I went through a spell of looking into what young adult fiction books have to teach us about grief – how we can better hold grief for and with young folks and how we as adults can reframe the ways we think about grief. These books particularly highlight stories that center queer and POC youth navigating loss, which make the stories richer, more layered, and I think they’re the most important ones to be told. So, rather than one book here’s a list 🙂 Highly recommend any of these regardless of your age – but particularly for folks who are navigating loss with a child, a family member who is supporting a child, or for those who are working with grieving young people.
Why are you attending End Well 2023?
First off – I am so excited to see it land in Los Angeles this year! I’m also attending because I’m curious about how this space will hold the innovative POC entrepreneurs and folks working in our industry. I am so grateful for the invitation End Well extended to the alumni of PAUSE’s business development residency – a program for EOL-focused entrepreneurs and business owners from Communities of Color. And that gratitude comes coupled with my excitement for seeing those innovative POC voices in the room.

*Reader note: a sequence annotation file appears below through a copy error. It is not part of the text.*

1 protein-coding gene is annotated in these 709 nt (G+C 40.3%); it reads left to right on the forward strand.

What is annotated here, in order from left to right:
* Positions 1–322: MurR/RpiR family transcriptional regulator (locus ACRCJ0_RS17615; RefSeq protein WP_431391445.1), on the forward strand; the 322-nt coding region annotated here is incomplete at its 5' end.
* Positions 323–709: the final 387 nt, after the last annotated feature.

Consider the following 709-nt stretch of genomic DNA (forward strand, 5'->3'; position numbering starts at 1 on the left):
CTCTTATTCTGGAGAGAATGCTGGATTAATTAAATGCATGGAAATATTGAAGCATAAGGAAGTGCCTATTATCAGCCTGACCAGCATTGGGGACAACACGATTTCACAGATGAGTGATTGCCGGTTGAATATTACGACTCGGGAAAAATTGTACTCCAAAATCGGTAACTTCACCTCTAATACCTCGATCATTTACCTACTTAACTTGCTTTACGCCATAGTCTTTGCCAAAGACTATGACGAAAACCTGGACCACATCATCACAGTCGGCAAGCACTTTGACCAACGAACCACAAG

Above all, I’m attending End Well because I believe that the only way we’ll make progress in this space – make further impact on how our work holds Communities of Color, the systems they interact with, and the care we can provide – is by gathering. Being together to do the work removes us from the silos of this often niche always hard work. So I just couldn’t pass up this lovely opportunity to be in community with our people.
Who do you hope to meet there?
Anyone and everyone interested in discussing how end-of-life experiences intersect with our identities. I love thinking about how the work that we all do is informed by who we are as humans outside of ‘professional’ spaces.
If folks want to continue a conversation with me, or want to attend some of what PAUSE will be hosting during or after the event please join us!
Alica Forneret (she/her) is an educator, speaker, and consultant dedicated to creating new spaces for people to explore grief and grieving. She is the Founder and Executive Director of PAUSE, a nonprofit focused on supporting Communities of Color through grief and end of life. Alica’s writing and work about grief, work, and race have been featured in The New York Times, The Los Angeles Times, Psychology Today, Huffington Post, GQ, and more.